America COMPETES Act Authorized increased funding for science and engineering R&D and certain STEM education programs. Originally passed in 2007. Set a policy of doubling funding. Applied to NSF, NIST, DOE Office of Science; established ARPA-E. 2010 reauthorization called for doubling the funding over 11 years. Reauthorization expired at the end of FY 2013. Neither 2007 nor 2010 COMPETES was fully funded or implemented. Original COMPETES drew strong bipartisan support in both houses. GOP mostly supported reauthorization in the Senate but not in the House.
COMPETES Act Authorization vs. Funding (millions)
COMPETES Act in 112 th Congress (2011-12) Budget Control Act of 2011 slows down funding increases. ‘Doubling path’ would take 22 years. White House launches Co-STEM; conducts an inventory of STEM programs at federal agencies. White House proposes a consolidation of STEM programs, giving a stronger role to ED and NSF. STEM community, Congress work to block implementation. Administration expands use of competitions to spur innovation, drawing on authority in 2010 COMPETES. Partisan divide deepens in House Science, Space, and Technology Committee.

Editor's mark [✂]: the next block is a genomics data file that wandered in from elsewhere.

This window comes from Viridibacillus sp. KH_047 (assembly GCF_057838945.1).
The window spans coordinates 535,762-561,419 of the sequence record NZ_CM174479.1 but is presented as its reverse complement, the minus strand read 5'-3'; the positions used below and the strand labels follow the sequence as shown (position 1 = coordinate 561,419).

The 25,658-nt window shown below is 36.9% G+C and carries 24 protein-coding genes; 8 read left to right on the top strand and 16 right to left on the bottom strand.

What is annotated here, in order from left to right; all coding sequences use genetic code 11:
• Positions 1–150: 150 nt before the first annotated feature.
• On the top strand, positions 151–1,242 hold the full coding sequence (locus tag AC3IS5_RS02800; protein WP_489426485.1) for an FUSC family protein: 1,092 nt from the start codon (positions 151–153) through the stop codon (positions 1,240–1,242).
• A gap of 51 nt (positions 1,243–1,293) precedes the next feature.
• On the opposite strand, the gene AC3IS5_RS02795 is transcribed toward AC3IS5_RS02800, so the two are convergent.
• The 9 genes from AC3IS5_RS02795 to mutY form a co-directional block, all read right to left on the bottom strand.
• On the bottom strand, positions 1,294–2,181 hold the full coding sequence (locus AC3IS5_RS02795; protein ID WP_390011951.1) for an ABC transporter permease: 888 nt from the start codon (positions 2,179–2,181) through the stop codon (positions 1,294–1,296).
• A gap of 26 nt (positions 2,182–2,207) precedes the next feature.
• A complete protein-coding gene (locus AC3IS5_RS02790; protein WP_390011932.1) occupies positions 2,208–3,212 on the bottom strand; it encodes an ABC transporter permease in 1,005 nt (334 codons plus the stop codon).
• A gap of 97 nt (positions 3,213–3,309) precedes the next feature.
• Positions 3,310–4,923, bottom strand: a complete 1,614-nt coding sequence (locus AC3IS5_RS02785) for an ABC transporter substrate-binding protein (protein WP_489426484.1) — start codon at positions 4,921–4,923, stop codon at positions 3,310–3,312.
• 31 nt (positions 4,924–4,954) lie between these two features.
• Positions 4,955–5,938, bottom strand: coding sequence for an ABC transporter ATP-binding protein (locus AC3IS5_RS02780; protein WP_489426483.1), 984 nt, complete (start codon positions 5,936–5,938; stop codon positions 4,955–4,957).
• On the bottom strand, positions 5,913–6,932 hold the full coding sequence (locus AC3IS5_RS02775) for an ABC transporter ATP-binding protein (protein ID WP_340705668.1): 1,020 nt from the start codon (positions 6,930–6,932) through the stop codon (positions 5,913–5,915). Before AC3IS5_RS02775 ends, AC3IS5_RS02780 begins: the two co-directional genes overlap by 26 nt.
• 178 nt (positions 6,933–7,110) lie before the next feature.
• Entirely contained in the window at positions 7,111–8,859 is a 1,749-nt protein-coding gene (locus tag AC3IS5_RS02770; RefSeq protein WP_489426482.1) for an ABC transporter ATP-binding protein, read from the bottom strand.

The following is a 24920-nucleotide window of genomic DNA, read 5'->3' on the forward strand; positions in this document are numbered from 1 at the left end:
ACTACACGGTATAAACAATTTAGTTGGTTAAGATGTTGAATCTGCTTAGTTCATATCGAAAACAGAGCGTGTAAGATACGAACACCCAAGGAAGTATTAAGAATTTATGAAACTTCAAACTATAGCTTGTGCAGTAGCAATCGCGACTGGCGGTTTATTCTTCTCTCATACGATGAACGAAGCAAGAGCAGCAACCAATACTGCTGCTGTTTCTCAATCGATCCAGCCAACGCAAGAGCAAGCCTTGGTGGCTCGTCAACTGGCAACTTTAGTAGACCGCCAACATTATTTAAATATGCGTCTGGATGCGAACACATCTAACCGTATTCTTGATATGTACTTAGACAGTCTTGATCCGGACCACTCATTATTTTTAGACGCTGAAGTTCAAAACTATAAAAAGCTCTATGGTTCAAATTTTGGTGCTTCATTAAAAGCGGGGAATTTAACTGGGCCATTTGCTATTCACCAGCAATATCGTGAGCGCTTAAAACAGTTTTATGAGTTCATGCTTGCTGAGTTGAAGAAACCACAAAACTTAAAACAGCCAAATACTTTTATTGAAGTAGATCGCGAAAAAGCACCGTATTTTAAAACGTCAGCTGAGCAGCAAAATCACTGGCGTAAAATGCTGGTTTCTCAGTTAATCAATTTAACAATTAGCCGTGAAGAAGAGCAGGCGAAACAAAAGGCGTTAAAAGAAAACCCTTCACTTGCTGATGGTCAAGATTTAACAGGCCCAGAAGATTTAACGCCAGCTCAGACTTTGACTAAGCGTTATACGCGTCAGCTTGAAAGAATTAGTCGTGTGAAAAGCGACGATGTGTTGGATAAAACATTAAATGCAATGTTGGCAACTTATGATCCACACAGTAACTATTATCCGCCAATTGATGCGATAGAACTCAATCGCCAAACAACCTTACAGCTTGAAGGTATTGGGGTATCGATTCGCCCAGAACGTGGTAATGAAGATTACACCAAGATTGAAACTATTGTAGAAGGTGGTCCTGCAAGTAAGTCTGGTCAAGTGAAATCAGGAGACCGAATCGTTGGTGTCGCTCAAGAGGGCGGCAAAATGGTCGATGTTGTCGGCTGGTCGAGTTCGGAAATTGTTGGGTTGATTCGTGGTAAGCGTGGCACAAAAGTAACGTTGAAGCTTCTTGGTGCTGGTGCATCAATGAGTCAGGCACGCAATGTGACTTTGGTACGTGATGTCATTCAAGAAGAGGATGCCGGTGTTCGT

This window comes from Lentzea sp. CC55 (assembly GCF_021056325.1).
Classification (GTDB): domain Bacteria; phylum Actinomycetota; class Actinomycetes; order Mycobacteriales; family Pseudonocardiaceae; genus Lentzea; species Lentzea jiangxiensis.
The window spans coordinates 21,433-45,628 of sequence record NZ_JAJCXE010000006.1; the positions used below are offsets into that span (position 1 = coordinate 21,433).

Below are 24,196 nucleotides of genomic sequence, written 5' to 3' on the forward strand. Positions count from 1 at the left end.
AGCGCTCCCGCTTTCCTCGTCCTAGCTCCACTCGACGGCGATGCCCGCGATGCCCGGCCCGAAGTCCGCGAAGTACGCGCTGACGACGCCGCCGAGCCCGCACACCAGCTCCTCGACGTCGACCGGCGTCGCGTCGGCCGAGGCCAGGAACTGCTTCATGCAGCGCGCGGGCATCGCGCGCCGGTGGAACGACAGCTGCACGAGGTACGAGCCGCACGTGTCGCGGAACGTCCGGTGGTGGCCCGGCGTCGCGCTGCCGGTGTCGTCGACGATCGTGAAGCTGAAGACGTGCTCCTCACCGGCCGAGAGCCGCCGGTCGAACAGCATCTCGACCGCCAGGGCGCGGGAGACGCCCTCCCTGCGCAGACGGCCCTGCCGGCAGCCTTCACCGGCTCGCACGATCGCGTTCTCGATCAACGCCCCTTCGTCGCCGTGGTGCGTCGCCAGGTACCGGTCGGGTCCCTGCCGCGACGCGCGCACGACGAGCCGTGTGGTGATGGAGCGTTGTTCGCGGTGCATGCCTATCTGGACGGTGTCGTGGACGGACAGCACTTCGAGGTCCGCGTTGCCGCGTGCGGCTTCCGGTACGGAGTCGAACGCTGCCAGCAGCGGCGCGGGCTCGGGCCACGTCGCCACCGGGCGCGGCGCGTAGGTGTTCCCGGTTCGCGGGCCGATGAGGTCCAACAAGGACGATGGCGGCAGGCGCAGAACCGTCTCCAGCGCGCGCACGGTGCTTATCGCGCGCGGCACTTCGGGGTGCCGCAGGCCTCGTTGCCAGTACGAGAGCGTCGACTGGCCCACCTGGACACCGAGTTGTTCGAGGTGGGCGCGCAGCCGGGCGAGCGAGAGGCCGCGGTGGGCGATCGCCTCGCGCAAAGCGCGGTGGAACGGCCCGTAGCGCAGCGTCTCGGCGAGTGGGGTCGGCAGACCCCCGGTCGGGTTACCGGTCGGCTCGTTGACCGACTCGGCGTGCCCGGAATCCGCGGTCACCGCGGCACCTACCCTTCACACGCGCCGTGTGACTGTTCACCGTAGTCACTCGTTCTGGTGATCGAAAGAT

In 2014, House Science Committee Chair Lamar Smith proposed dividing COMPETES into two bills: one covering NSF and NIST (H.R. 4186 - the FIRST Act) cleared committee but died at the end of the session. The other (H.R. 4869) focused on energy, never moved out of committee. Both would have authorized funding through 2015. House Democrats introduce H.R. 4159 - Competes Reauthorization Act of 2014 Sen. Jay Rockefeller (D-W.Va.) introduced S. 2757 -America COMPETES Reauthorization Act of 2014 Both Democratic bills called for a five-year COMPETES reauthorization. GOP and Democratic bills died in December. Rockefeller retired. America COMPETES Act in 113 th Congress (2013-14)
COMPETES Act in 114 th Congress Will it be introduced and, if so, as one or more bills? How long will reauthorization last? Will it impose requirements that constrain research or interfere with merit review? Possible attempts to curb climate research. Democrats: An underfunded, overly restrictive bill is worse than none at all.
Wrap Up Be positive recognizing there are budget issues Talk about what is going on in your District/State- how ending sequestration could positively affect what you are doing R&D has traditionally had strong bipartisan support – remember to let staff know it is appreciated